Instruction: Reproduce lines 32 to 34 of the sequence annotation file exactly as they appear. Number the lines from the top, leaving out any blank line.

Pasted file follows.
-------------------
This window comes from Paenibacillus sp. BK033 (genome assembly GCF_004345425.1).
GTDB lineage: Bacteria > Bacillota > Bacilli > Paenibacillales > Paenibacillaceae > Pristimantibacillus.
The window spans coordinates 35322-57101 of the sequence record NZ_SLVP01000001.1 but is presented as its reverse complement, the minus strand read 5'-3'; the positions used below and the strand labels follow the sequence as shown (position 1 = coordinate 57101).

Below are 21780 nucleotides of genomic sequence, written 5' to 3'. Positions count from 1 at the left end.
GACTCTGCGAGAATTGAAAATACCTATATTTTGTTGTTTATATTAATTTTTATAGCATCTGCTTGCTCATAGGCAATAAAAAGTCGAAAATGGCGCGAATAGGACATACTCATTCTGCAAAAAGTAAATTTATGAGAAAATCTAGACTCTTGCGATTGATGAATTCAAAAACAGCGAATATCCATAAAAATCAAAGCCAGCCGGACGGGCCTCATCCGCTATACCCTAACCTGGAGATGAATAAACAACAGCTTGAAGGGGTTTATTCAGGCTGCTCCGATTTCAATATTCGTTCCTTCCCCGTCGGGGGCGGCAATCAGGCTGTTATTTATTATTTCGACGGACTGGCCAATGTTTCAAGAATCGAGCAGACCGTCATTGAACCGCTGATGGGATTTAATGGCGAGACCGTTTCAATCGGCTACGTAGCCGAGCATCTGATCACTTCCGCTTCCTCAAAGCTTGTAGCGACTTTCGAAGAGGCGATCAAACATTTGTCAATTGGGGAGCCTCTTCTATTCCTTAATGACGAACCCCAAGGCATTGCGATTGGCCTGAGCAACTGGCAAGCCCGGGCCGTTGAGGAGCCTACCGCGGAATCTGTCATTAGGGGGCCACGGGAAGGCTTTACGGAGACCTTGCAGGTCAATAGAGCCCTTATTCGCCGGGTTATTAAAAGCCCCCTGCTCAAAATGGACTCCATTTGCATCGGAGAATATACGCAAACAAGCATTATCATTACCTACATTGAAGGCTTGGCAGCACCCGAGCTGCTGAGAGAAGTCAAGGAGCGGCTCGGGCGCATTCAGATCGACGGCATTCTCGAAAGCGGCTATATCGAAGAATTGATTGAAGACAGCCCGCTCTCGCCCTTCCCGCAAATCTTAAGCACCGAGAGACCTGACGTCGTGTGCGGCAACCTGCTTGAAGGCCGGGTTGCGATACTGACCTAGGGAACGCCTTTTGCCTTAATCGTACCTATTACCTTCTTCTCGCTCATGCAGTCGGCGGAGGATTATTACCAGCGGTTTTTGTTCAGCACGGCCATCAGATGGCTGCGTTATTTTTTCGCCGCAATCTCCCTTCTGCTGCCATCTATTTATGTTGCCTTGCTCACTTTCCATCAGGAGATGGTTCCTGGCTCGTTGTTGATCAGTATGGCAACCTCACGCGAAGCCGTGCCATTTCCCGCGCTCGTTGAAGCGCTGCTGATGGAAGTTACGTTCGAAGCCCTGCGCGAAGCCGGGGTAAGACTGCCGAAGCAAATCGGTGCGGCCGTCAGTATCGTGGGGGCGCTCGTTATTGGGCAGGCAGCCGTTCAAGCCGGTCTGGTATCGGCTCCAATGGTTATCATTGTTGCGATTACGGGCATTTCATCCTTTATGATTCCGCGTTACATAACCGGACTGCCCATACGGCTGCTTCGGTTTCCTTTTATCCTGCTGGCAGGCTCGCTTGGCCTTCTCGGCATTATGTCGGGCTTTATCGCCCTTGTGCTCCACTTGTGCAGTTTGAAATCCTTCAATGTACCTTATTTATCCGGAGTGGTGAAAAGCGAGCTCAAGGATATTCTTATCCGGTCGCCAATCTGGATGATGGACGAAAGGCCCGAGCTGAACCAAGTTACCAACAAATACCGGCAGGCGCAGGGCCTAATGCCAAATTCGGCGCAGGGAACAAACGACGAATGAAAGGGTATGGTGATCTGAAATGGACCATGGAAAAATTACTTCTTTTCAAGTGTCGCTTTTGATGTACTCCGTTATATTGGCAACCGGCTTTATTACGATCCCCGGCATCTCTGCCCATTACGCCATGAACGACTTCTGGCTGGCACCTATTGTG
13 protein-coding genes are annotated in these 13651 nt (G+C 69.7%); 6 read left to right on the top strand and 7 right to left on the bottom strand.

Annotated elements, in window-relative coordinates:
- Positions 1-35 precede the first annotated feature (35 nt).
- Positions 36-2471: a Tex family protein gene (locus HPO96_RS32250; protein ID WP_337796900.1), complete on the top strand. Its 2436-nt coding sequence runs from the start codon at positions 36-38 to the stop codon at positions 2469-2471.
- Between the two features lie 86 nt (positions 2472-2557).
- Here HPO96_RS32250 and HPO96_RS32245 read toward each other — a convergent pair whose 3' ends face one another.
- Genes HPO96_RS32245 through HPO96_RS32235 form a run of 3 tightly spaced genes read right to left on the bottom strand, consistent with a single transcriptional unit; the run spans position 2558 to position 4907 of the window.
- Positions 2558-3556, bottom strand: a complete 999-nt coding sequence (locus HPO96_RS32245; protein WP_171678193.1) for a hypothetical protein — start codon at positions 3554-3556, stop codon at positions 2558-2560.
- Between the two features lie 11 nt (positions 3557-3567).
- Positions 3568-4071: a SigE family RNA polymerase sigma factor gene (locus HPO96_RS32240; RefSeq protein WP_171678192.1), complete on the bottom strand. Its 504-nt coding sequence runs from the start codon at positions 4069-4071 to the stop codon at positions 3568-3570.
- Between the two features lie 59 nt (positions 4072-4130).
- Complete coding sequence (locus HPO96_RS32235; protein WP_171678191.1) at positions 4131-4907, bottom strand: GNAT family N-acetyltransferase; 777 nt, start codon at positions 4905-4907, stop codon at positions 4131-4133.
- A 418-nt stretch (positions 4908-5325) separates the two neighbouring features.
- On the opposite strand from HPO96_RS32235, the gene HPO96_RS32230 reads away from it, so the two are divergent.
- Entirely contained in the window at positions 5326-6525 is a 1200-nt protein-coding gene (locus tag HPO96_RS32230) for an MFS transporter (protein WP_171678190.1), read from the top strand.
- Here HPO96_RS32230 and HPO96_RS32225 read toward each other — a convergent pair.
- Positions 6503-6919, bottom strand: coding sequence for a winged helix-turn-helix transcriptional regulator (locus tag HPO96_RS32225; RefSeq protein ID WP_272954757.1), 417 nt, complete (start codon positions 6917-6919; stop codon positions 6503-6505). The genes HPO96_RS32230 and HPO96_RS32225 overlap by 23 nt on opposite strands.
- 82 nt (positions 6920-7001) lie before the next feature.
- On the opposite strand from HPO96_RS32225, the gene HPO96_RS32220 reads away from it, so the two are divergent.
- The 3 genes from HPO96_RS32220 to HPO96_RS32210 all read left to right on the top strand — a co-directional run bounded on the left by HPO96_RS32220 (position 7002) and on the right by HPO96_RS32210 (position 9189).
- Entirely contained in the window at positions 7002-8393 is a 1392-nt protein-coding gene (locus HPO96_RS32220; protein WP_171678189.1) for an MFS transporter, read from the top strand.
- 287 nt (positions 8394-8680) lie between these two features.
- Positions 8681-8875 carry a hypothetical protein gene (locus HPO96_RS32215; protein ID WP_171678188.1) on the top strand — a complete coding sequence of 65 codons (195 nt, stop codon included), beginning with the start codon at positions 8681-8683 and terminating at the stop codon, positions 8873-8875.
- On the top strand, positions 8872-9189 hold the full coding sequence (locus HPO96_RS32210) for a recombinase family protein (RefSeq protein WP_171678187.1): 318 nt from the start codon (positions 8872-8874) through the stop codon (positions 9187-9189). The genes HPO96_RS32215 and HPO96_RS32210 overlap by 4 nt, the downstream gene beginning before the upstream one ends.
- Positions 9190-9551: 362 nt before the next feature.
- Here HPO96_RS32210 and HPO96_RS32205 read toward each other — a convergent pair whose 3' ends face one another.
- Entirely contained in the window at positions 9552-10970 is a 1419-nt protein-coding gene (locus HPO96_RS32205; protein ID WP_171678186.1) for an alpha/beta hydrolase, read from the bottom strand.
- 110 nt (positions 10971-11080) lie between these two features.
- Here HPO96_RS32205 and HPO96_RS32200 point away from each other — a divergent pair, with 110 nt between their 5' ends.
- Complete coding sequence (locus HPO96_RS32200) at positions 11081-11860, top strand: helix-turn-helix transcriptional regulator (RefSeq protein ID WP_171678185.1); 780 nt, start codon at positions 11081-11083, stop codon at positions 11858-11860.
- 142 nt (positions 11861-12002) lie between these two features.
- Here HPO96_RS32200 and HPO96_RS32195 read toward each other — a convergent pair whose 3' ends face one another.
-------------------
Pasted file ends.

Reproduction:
- Entirely contained in the window at positions 9552-10970 is a 1419-nt protein-coding gene (locus HPO96_RS32205; protein ID WP_171678186.1) for an alpha/beta hydrolase, read from the bottom strand.
- 110 nt (positions 10971-11080) lie between these two features.
- Here HPO96_RS32205 and HPO96_RS32200 point away from each other — a divergent pair, with 110 nt between their 5' ends.